"Sonlight Readers helped my children learn to read with more giggles than tears. Hooray! We love it when we run in to a Reader or a Read-Aloud that makes us laugh because it describes our silly childhood ways so perfectly." —Ruth L. of Postville, IA

6. Eye Development Is Crucial

Children develop their distance vision before their close-up vision, so allow your young child to play in wide open spaces as much as possible. Park play equipment, nature exploration, beach-combing, outdoor sports, and backyard shenanigans are all useful in developing a good reader. Eyes mature around age eight.

As their eyes develop, teaching reading becomes easier and easier. Some children will still struggle beyond age eight. Playing outdoors is even more important for these children so they have opportunities to exercise their distance vision.

7. Children Who Learn to Read Later Do Just as Well as Everyone Else

There’s actually no proven benefit to teaching your child to read early. There is research that supports surrounding them with books and reading to them often, but none that supports actually teaching them to read young.

Dr. Sebastian Suggate, a researcher in childhood education in New Zealand, conducted multiple studies into the benefits of teaching children to read young (age 5) or late (age 7). His research shows that around age 10.89, there is no discernible difference between the two groups. The group that learned to read early showed no advantages for having done so.

Children who start school when they are ready tend to show more motivation, improved grades, better leadership skills, and a greater interest in school subjects. Overall, research shows there are benefits to teaching reading later rather than earlier.

If your child is impatiently waiting to start reading and seems to do well, by all means, start. But, if your child is balking at reading lessons and frustrated by the process, it is likely a sign their brain is just not quite ready yet.

Starting early isn’t a prerequisite for excelling:

  • Take Rocky Marciano, the famous boxer who started boxing at 20.
  • Or consider Julia Child, a famous French chef who didn’t know French cooking until she was 30.
  • And, most inspiring of all, think of Grandma Moses, the painter who took up her paintbrush at 78.

If your child isn’t reading by 5 or 6, all is not lost. They’re just beginning their life-long journey of reading a touch later because they’ve been so busy focusing on building other skills first.

Talk to an Advisor who can help you decipher if your child is ready for reading instruction (or remediation) and what program fits best. It's free!

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Bible Time: The Most Important Part of Your Homeschool Day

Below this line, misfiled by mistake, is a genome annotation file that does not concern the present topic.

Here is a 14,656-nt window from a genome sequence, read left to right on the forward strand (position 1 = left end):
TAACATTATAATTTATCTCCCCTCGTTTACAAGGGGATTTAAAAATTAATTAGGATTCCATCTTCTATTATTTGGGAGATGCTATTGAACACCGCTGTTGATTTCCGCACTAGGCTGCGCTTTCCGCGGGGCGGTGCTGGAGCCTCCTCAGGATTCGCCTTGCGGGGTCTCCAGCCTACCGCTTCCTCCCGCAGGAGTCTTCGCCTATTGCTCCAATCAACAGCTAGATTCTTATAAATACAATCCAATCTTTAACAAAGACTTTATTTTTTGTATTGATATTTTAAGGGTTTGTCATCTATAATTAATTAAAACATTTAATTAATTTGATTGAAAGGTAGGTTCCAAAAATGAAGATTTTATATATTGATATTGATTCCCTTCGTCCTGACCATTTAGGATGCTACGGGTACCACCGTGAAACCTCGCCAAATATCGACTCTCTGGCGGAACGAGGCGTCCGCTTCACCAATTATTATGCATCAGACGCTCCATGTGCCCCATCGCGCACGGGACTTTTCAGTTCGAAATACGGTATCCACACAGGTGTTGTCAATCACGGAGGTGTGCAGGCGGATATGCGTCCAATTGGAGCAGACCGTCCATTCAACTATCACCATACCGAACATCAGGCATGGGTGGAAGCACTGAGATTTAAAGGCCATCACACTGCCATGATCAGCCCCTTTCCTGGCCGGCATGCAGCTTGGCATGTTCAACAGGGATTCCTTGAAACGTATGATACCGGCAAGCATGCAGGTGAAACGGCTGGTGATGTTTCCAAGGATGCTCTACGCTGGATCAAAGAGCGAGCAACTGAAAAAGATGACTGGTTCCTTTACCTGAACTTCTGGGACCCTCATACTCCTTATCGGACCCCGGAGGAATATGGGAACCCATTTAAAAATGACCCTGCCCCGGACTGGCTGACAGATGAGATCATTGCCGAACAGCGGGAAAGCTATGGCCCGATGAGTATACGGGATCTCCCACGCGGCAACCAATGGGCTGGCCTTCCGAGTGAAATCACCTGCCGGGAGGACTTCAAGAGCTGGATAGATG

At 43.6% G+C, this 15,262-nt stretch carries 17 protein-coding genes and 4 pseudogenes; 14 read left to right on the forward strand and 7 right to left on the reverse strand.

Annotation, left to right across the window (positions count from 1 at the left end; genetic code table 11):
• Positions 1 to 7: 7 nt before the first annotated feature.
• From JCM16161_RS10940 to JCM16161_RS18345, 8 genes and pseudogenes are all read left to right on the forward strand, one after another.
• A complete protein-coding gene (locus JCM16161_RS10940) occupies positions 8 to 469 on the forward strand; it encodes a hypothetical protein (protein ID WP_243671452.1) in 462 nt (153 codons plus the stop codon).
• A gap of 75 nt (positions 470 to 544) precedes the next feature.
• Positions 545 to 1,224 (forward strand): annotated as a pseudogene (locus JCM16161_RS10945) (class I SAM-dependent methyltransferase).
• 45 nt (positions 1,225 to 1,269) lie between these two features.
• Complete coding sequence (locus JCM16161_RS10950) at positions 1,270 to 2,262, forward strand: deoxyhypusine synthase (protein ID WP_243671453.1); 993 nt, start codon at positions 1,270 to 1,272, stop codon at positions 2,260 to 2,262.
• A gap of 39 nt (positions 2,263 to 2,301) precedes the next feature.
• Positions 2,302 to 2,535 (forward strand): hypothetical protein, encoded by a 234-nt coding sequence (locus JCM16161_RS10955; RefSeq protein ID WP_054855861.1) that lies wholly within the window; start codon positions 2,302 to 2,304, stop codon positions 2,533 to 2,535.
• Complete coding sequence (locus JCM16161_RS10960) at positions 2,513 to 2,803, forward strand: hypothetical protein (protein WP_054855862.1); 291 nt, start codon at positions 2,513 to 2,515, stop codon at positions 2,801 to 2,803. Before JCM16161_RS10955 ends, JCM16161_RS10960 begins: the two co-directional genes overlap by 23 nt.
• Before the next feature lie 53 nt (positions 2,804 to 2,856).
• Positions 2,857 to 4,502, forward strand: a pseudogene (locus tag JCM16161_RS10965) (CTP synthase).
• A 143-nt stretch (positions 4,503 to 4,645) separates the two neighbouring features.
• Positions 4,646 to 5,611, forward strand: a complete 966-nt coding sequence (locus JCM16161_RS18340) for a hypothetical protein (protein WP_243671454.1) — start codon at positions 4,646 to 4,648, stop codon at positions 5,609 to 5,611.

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Bible Time: The Most Important Part of Your Homeschool Day?

It was Bible time, a part of every homeschool day and scheduled in our Instructor's Guide. Bible was one of the subjects that our whole family did together before going separate ways to tackle our own subjects.

Mom would read the assigned passage from Scripture and any additional book that was assigned for the Bible portion of the schedule. She'd ask questions about the passage and point out key concepts about God's character. We'd recite our Bible memory work as a family.

Obviously, this was a good thing. I had nothing against studying the Bible. The Bible is great!

But I was a teenager in high school, and I had geometric proofs to write, theater scripts to memorize, research papers to outline...

Getting Bible Out of the Way

Mom loved teaching the Bible so much that she tended to go overboard, in my opinion. She would speak with great passion and at length during the teaching and commentary portion of the Bible lesson.

One day, she caught me tapping my foot, just a little, antsy to have this part of the day over and done with. Maybe I was even glancing at the clock, calculating the time I could be finished with the rest of my work for the day if Mom finished talking within the next five minutes.

She stopped her lesson immediately and said,

"This. This right here—the Bible—is the most important thing you're going to learn about all day. If we end up spending the entire day discussing this passage of Scripture, and don't get a single other thing done, but by the end, we truly understand this passage, that will be perfectly okay. This is what you need to know. The rest of school is good to know, but knowing your own faith is non-negotiable. This is the most important.”

The Bible is The Most Practical Subject of Them All

It's been more than ten years since my mother's calm rebuke and her reminder about what my priorities should be. In the time since, I've earned my college degree, worked a couple jobs, and had a son of my own.